Key work: It’s almost impossible to choose one piece of work from such a vast collection, so here’s a favourite which we have used on some of our own branded bags…

i carry your heart with me(i carry it in
my heart)i am never without it(anywhere
i go you go,my dear;and whatever is done
by only me is your doing,my darling)
i fear
no fate(for you are my fate,my sweet)i want
no world(for beautiful you are my world,my true)
and it’s you are whatever a moon has always meant
and whatever a sun will always sing is you

 

Anecdote: In 1946, an odd chain of events had led Cummings to have come back into contact with his daughter Nancy, who had now married Willard Roosevelt, grandson of President Theodore. The two had begun to enjoy a close friendship – to the extent that Nancy even wondered if she was falling in love with the man she thought of as just a friend of her suppose father, Scofield Thayer. Nancy had consented to sit for a portrait painted by Cummings. Left alone in his studio together, Nancy took the opportunity to ask about her father, Thayer, since she had never met him…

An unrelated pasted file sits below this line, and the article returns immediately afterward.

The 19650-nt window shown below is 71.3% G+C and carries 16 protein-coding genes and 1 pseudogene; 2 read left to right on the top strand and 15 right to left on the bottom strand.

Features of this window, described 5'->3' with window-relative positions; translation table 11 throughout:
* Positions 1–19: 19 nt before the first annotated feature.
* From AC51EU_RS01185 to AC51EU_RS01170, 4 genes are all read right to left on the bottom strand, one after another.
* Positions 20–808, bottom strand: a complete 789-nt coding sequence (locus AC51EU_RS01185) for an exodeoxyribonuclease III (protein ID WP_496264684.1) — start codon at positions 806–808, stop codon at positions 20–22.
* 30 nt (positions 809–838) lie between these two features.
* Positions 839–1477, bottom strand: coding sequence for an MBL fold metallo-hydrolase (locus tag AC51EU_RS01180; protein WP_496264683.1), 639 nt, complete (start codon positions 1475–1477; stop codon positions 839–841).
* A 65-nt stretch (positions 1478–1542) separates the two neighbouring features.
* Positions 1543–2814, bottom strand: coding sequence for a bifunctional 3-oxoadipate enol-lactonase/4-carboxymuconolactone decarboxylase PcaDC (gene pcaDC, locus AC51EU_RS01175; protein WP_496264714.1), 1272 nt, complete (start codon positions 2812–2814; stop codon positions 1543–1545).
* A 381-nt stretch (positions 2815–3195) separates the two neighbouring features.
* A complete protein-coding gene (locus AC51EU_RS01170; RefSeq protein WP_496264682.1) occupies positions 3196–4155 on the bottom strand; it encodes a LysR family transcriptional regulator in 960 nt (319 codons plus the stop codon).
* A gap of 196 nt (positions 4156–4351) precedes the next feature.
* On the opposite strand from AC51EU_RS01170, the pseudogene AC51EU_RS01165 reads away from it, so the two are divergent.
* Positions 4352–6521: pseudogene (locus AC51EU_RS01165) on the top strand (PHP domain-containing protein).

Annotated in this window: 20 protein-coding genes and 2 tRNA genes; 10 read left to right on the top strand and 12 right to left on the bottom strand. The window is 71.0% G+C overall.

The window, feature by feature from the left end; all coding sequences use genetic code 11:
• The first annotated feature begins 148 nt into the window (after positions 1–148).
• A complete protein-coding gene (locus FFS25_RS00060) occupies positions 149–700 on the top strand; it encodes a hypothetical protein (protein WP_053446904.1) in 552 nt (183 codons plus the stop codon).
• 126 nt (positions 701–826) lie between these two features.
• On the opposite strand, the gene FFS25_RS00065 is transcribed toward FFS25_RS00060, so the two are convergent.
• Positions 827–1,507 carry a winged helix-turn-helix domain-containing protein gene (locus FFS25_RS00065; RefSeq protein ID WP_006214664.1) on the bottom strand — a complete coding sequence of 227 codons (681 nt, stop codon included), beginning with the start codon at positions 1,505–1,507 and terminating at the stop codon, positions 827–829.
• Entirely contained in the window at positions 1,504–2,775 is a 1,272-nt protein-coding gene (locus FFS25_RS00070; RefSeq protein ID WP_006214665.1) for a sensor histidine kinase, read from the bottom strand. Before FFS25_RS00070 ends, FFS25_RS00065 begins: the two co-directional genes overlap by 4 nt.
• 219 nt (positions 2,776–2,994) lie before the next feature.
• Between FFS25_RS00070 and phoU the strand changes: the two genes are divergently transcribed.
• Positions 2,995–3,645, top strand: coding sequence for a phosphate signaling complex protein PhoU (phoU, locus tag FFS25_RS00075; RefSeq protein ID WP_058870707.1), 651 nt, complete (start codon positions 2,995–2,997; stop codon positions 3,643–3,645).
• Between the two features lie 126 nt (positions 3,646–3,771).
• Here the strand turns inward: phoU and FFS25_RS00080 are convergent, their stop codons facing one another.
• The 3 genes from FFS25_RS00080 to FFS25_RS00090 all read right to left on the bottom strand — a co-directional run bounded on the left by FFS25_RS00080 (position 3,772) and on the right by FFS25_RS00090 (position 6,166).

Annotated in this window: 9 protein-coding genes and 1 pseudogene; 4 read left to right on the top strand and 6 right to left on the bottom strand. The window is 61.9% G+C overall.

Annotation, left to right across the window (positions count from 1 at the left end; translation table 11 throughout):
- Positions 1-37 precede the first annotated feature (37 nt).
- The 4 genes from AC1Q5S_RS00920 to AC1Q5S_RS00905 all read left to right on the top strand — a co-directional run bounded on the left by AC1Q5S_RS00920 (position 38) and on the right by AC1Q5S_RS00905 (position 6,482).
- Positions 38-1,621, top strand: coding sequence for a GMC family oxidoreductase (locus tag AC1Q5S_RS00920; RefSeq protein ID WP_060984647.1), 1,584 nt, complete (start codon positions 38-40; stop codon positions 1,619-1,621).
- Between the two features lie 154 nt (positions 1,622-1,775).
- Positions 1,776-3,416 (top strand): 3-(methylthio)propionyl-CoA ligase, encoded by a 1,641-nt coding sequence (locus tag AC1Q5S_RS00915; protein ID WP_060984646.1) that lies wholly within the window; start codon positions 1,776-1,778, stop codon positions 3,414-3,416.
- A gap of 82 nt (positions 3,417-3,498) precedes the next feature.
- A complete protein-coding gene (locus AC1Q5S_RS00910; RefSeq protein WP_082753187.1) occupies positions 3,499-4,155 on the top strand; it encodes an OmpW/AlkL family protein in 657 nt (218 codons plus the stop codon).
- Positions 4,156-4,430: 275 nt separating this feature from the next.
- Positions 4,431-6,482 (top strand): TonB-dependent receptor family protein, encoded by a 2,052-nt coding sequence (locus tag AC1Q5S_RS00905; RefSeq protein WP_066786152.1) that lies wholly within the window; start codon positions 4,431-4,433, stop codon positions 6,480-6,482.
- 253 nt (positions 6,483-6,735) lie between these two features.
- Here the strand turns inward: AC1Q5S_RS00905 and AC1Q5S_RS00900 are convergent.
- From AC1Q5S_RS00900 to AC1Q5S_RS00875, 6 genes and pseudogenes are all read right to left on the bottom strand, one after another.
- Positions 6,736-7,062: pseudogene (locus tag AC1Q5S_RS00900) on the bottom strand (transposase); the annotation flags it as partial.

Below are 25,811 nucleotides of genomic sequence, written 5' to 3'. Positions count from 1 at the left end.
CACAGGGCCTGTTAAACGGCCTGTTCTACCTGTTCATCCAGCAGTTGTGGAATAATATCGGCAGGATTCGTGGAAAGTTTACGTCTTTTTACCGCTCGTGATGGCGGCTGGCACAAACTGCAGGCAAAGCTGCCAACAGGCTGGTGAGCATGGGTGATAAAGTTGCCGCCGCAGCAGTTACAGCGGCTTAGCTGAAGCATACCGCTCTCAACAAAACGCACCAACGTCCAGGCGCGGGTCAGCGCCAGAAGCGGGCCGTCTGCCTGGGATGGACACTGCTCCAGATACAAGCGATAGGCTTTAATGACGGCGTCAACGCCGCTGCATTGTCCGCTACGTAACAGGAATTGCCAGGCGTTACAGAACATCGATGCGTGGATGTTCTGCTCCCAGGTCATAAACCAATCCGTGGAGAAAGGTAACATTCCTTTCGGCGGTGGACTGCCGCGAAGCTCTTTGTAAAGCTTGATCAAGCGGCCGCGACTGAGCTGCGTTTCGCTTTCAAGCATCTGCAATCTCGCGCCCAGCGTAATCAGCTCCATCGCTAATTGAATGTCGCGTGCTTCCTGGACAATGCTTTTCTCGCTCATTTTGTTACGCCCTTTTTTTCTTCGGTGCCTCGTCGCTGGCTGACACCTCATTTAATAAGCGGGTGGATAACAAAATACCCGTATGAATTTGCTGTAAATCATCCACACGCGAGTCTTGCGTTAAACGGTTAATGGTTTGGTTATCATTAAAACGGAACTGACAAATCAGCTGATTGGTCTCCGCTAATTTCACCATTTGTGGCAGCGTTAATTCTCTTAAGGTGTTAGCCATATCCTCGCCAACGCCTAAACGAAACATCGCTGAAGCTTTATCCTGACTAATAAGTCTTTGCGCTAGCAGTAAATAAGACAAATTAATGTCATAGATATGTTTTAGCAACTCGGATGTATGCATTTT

“Did anyone ever tell you I was your father?”  replied Cummings.

After a long pause, she replied that he couldn’t mean it. Protesting that she didn’t need to choose between her two “fathers”, Cummings said solemnly “We know who we are.”

DO say: “Capital letters or not, ee cummings’ poetry was the cubism of the written word.”

DON’T say: “Aren’t all his poems actually pretty standard poetic structures with the punctuation removed?”

 

You can find all of our past cheat sheets here.

Read more blog posts about poetry here.

 

Dan Lewis, for Waterstones.com/blog

Is there an author you’d like a cheat sheet to feature? Let us know in the comments below…